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5 Flash Photography Techniques for a Digital Camera

Learn five flash photography techniques from commercial photographer Dan Bracaglia in this digital photography lesson from Howcast.


So as you get more comfortable with your camera, chances are you're going to want to start experimenting with flash photography. It's a natural progression of any enthusiast, and that's a great thing.

So there's a lot of different techniques you can use to get the image that you want, and the most basic one, assuming you're using a full off-camera flash, is the bounce effect. It's very simple. The idea being is you want your bounce your light source, the flash, up off of the ceiling and back down, so it falls naturally over your subject and looks much more natural.

If you let it straight on like that, it's just going to blind your subject out in the same way a pop-up flash would, which is really not going to give you anything. Again, with the bouncing technique, it's important that you have a low ceiling. Light colors help because black absorbs light, so if it's a black ceiling. It's not going to come down with as much power as a white ceiling would.

Also, keep in mind that when bouncing your flash, you're going to have to increase the output to make up for the double distance that it's going to be traveling, or more.

Another flash technique that I like to use is called slow shutter or shutter drag. Essentially, what you're going to do with shutter drag is you're going to slow your shutter down to maybe about an eighth of a second. And you're going to pop your flash in the same way, generally off the ceiling. And what that's going to do, assuming your subject is in motion, is it's going to give it a little bit of a glow. Because it's a slow shutter, it's going to have some blur to it, but that instant that the flash pops, it's going to freeze everything in the frame and give a really interesting effect.

A couple of examples of that here. This is just a slight example with a skateboarder obviously moving very quickly. Another example with a rock 'n' roll band. So you get this little bit of a glow, especially, I'll zoom in here around his arms. You can see the movement, and it's just a really interesting effect. It gives it a really gritty look.

Another technique for flash photography is firing your flashes wirelessly. And this is really good, again, for portrait photography, for lighting a big scene at night. And I actually use that also in this frame, too. This is with three different flashes, all fired remotely to light this one subject.

There's a couple way you can fire your flashes. Companies like Radio Popper and Pocket Wizards make transceivers and transmitter-end receivers that you attach to a flash unit, and you attach to the hotshoe of your camera to fire via radio signals or other means.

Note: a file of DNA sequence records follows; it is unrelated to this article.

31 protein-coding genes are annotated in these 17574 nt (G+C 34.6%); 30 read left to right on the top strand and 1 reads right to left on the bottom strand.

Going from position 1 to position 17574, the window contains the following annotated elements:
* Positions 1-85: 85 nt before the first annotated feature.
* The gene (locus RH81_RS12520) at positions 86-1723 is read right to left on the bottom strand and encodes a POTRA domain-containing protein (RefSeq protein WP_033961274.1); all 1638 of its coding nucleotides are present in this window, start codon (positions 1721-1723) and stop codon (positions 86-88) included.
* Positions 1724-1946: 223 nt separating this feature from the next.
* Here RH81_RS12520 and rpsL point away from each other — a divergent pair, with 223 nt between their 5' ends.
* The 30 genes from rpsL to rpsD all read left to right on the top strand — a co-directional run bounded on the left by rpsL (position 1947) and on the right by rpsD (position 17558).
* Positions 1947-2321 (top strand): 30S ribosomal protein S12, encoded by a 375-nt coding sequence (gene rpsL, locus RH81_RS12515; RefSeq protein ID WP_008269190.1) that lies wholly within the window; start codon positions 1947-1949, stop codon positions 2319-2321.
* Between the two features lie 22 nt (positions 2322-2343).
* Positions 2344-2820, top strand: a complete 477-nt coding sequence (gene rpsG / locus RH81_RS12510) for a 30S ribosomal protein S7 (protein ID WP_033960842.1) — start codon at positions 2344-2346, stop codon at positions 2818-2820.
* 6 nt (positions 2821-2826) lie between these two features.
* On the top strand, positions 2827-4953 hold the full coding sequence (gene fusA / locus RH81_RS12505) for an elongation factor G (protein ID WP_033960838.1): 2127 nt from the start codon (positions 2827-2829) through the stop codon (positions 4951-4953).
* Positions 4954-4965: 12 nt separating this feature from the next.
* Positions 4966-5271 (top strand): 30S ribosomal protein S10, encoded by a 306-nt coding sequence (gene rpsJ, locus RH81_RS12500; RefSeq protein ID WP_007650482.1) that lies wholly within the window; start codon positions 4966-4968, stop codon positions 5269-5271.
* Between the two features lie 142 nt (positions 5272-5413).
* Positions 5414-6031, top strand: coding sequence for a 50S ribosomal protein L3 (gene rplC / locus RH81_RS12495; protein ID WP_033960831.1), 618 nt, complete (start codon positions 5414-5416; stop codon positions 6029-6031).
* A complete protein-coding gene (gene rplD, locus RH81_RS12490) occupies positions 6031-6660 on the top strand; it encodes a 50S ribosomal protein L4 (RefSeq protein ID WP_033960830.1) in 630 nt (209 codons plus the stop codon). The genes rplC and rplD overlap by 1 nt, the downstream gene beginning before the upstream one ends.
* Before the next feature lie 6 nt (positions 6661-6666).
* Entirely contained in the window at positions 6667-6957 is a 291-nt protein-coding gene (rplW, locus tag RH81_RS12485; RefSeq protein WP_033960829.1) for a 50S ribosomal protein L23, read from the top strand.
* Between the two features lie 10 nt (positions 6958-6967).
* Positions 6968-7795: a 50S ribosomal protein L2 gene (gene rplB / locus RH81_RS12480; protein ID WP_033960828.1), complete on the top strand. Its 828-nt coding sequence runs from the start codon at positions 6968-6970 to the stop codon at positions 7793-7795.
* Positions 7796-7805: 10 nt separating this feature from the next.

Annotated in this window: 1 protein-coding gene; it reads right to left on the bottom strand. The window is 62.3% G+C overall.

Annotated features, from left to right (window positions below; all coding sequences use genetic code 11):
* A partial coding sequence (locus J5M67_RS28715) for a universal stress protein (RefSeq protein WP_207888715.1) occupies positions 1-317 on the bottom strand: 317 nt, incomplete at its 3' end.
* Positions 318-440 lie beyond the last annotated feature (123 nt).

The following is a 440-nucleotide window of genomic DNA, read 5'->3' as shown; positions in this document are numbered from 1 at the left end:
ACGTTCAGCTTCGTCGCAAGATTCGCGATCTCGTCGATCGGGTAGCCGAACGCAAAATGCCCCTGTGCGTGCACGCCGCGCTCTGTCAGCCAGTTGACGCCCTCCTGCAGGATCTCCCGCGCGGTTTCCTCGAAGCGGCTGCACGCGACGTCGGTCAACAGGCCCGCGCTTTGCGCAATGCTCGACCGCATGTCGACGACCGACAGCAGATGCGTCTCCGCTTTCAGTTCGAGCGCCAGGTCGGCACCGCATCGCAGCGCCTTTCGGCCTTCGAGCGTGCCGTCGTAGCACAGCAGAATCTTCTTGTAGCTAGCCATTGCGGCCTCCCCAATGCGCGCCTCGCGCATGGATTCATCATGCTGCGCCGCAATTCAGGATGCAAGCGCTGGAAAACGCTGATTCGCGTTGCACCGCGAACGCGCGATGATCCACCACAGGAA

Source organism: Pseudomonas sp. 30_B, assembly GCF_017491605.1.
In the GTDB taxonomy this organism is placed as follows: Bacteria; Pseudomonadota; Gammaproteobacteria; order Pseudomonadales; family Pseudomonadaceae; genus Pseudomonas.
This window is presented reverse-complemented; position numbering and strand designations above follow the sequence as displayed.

Another really easy way to fire your flash remotely is you take off your flash and you mount it where you want it. You can then use your pop-up flash to trigger that flash, as well. The way that works is most, if not all of these flashes have something called an optical sleeve. What the optical sleeve does is when it sees a beam of light fired, it will fire a beam of light at the same time. So you set the flash output on this one, and when it sees this one pop off, it will also pop milliseconds after, so quick that it won't matter. They'll basically be aligned. That's a really quick and dirty way to fire your flash.

Other ways include the various sync cables that will go from your hot shoes to the hot shoe on your camera. Higher-end DSLR's have a sync-port here which you can also attach to your flash, right to your camera.

There's a lot of different options; cheaper ones, more reliable ones. The best way to go is to get the transmitters. But using your pop-up flash to trigger in the first place is a really great way to just dive in to off-camera flash.

In addition, there's a lot of flash accessories you can get to attach to your on-camera flash. Companies like Ray Flash make attachments that will fit over the front of your flash and mimic a ring light. It'll come down and around and diffuse the light around your flash. Again, really great for portraits, really great for macrophotography. There's a lot of other companies out there that make all sorts of different products. Flash Spinner is a really great one to diffuse light.

So as you get more into flash photography, poke around and see what people like, and see what you like, but I definitely encourage starting with bouncing your flash off the ceiling and seeing how that goes from there.

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